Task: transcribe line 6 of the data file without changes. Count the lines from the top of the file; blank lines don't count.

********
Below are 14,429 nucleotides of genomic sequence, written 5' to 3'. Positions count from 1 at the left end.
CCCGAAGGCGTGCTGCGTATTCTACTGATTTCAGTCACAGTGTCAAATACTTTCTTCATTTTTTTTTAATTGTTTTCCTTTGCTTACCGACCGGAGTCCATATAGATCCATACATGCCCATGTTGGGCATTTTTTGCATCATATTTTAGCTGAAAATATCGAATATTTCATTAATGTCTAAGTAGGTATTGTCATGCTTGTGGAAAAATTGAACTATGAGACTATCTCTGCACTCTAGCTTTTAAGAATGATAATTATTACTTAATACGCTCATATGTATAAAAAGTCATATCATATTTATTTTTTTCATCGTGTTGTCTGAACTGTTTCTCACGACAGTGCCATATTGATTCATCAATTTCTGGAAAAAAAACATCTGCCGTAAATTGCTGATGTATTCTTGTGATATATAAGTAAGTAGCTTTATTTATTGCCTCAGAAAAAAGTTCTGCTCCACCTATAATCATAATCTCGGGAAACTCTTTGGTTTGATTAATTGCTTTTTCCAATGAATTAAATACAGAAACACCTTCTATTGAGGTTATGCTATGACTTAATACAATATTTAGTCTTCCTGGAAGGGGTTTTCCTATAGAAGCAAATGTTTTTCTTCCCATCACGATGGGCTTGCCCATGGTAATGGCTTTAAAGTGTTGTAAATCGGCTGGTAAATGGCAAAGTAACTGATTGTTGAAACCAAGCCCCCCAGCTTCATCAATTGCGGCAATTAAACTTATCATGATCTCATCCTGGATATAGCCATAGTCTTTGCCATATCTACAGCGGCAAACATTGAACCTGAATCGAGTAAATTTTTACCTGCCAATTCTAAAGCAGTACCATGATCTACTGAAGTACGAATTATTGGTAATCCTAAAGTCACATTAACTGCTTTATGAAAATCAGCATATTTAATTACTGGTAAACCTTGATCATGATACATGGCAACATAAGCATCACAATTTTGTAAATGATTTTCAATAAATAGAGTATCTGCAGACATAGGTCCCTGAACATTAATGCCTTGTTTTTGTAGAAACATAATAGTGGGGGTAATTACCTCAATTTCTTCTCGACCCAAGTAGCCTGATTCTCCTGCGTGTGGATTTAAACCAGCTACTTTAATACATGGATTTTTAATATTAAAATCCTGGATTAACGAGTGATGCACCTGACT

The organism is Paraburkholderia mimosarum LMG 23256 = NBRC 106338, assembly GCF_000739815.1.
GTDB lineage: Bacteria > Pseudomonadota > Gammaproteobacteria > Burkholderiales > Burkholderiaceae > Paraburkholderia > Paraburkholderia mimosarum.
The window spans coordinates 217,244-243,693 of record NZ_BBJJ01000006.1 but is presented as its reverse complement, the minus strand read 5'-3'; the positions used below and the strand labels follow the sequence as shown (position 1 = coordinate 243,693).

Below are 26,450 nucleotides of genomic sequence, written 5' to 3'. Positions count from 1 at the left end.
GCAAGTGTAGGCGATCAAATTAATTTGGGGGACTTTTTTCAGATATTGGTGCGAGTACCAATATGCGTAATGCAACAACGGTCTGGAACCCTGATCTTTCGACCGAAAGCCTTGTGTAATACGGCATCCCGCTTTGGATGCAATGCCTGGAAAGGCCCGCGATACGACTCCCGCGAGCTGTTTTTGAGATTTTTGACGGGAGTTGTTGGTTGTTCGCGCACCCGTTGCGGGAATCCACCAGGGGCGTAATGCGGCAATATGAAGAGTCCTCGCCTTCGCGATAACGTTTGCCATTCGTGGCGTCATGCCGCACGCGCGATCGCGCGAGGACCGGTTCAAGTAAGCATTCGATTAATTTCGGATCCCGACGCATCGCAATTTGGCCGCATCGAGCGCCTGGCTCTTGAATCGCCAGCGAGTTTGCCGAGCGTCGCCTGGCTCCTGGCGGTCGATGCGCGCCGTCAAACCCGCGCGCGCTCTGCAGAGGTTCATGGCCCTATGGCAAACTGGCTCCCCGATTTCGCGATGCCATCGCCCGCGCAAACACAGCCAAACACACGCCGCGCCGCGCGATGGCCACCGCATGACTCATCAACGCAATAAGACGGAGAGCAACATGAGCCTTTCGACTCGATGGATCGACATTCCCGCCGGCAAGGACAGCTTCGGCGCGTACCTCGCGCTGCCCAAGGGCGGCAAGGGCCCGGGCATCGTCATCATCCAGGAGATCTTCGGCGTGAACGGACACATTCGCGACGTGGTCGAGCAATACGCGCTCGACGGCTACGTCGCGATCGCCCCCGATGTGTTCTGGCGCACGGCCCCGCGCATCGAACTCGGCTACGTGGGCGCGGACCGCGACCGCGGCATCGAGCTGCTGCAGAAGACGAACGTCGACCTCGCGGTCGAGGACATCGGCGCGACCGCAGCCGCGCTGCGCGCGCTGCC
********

Below are 26,450 nucleotides of genomic sequence, written 5' to 3'. Positions count from 1 at the left end.